Maintenance & Facilities Salaries, Supplies


Salary Costs
Health Benets

$7.92 Social Security

Administrative Costs
Salaries, Supplies, Legal, Phones


Custodians, Heat, Electricity, Cleaning Services, Water, Sewer, Supplies Gasoline

$4.96 Retirement

$1.01 Unemployment Compensation & Workers Comp.

$3.65 Pupil Transportation

$1.43 Security (Salaries and Equipment)

Superintendents Ofce

Business Ofce

$0.81 Principals Ofces

$0.66 Technology

$1.28 Insurance

$0.35 Care of Grounds

$0.59 Tuition Reimbursement

$0.42 Other Benets



Miscellaneous Costs





How to read the chart: Description of Expense Budgeted for 20132014* 20122013 Amount**

Library and Media Services


Afterschool Programs/Local Grants

Food Service Decit

Debt Service




Attendance Ofcers


* All dollars amounts are rounded up and expressed as millions of dollars. For example, $1,476,406 is expressed as $1.48; $328,847 is expressed as $0.33. ** This amount is based on actual expenses from July 1, 2013 through January 31, 2013 plus estimated amounts for the balance of the scal year.

20132014 Budget Q&A

What impact will the budget have on residents? The impact of the budget on the average residence currently assessed at $145,000 is $34.42 per year. (Source: City of Hoboken Tax Assessor Ofce) How is it possible that we have a budget in excess of $64,000,000? The school funding in this budget supports what is essentially four school districts within our mile-square city. In addition to the Hoboken Public Schools, there are three independent public charter schools: Elysian Charter School, Hoboken Charter School, and the Hoboken Dual Language Charter School (HoLa). Also, the preschool program serving 700 young children is funded almost entirely by the stateit is essentially ow through funding that allows three approved providers to provide educational services. The charter school allocation and the preschool funding amounts to $18.0 million. The actual budget for the Hoboken Public Schools (Grades K12) is $46.3 million. Why are you reducing staff positions? The administration determined that under difcult nancial circumstances, certain positions can be eliminated to reduce the burden on taxpayers. Some positions may be eliminated through scheduling, re-assignment, and unlled retirements. The number of positions may be reduced without terminating employees. What has been done by the school district to reduce my property tax burden? Over the past three years, the district has not increased the tax levy and the budget has been slightly reduced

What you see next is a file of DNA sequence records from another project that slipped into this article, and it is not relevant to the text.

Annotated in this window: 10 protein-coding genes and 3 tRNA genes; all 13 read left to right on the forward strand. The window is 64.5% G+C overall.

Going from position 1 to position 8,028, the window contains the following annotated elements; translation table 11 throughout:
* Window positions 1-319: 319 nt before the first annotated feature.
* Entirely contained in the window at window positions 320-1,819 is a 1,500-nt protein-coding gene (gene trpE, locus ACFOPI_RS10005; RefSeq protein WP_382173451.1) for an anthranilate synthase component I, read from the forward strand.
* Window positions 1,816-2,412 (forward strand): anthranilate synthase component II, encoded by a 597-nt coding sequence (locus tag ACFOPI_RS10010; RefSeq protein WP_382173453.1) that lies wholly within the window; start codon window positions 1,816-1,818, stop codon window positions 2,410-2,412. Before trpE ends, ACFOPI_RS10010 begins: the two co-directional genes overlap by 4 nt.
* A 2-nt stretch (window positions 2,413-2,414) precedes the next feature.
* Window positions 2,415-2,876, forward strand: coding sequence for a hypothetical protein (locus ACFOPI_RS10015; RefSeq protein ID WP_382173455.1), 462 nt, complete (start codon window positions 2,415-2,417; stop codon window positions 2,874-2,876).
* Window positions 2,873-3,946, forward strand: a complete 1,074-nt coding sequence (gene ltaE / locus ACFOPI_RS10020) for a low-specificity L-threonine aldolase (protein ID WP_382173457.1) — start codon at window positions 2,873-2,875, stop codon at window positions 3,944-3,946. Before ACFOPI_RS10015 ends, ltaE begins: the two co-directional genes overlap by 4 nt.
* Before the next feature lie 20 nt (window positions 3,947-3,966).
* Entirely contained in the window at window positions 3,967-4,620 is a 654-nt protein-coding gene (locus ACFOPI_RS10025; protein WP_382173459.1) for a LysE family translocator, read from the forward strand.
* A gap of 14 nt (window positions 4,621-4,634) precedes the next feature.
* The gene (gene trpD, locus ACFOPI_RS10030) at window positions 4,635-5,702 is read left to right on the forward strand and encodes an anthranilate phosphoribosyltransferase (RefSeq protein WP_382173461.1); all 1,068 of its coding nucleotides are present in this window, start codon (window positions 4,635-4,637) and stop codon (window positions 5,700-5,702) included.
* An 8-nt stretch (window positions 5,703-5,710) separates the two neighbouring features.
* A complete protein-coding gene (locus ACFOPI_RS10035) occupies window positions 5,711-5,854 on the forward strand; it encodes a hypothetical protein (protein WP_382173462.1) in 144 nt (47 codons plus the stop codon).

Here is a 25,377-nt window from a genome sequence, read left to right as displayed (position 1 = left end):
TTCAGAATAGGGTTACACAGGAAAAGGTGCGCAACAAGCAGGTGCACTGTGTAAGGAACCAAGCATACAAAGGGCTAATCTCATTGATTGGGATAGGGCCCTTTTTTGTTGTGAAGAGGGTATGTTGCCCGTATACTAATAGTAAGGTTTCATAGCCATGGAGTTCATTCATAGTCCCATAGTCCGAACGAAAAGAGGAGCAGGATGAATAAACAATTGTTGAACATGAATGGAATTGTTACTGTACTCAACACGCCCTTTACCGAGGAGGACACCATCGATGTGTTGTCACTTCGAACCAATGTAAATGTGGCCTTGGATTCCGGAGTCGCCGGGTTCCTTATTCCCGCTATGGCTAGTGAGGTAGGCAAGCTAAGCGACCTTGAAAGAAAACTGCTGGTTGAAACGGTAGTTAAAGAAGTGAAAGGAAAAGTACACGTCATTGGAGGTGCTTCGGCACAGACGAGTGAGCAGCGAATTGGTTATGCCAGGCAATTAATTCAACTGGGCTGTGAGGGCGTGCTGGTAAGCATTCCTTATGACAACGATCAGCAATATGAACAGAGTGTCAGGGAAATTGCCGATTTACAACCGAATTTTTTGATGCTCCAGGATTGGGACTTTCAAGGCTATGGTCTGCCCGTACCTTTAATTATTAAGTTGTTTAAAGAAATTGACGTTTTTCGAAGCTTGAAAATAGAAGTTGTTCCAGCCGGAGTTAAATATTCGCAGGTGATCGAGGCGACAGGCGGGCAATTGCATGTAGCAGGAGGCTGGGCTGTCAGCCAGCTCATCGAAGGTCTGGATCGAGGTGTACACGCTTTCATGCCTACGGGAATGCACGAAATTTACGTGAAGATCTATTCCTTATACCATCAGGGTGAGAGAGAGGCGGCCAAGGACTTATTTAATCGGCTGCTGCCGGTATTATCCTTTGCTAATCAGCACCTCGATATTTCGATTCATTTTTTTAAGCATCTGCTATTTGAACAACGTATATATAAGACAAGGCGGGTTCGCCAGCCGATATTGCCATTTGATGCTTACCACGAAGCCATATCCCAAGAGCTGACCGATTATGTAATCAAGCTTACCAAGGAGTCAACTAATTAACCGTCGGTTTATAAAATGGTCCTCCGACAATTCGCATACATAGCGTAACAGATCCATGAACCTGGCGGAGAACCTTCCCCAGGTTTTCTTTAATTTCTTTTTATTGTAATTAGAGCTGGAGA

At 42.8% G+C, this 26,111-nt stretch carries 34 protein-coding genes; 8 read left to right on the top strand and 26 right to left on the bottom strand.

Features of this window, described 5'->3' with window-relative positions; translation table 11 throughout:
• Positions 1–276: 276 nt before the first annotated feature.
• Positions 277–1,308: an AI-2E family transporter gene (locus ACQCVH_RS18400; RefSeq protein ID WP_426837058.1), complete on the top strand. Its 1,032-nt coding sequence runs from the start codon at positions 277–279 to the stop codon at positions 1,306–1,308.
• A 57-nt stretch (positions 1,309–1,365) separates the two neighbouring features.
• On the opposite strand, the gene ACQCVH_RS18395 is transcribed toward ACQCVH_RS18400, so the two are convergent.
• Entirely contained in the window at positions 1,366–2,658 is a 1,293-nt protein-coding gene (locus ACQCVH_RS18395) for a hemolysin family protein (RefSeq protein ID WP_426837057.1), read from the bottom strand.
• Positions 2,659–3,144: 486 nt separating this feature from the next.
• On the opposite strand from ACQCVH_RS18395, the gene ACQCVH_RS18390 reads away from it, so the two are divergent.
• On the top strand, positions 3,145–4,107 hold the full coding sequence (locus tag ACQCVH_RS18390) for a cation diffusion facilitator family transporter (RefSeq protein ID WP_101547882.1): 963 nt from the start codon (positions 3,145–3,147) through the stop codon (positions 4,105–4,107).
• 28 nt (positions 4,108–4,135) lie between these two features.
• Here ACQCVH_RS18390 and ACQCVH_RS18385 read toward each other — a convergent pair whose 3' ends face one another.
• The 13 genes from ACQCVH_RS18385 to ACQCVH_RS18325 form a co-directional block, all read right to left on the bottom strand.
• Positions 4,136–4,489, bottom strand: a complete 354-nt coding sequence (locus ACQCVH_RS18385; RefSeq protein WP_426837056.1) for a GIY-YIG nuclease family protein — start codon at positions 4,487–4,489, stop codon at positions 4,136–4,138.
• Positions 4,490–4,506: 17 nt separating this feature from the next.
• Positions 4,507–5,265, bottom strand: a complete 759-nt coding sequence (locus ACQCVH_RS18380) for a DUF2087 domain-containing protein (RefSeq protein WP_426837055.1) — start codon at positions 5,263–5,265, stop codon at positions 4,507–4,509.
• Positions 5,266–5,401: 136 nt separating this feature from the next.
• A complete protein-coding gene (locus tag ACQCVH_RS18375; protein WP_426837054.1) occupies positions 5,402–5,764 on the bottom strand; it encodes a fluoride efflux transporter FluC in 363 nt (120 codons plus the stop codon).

despite increasing costs in many areas. During the past few years, the Hoboken Board of Education also undertook a number of projects and initiatives to reduce costs in consideration of the taxpayers. Some examples include: Budgeting approximately $1,500,000 of surplus as budget revenue to reduce the impact on taxpayers; Reduction of a number of positions and not replacing some employees who retired; Allowing for increased school choice enrollment of students outside of Hoboken; Increased vigilance for issues of residency; Participation in various purchasing co-ops to obtain the best value; Installation of energy efcient lighting systems and other energy efciency projects; Technology initiatives that allow for increased operational efciency throughout the district; Identication of areas of high cost and a development of plans and goals to reduce costs; Insourcing certain aspects of the preschool education program; Ongoing efforts to share services with the city; and Continued efforts to share services with other school districts for educational services. Explain the tax cap, please. New Jersey legislation imposes a 2% cap on the tax levy for schools. However, the state allows waivers for certain non-discretionary expenses. In addition, districts have the ability to use what is known as banked cap. Banked cap means that the district is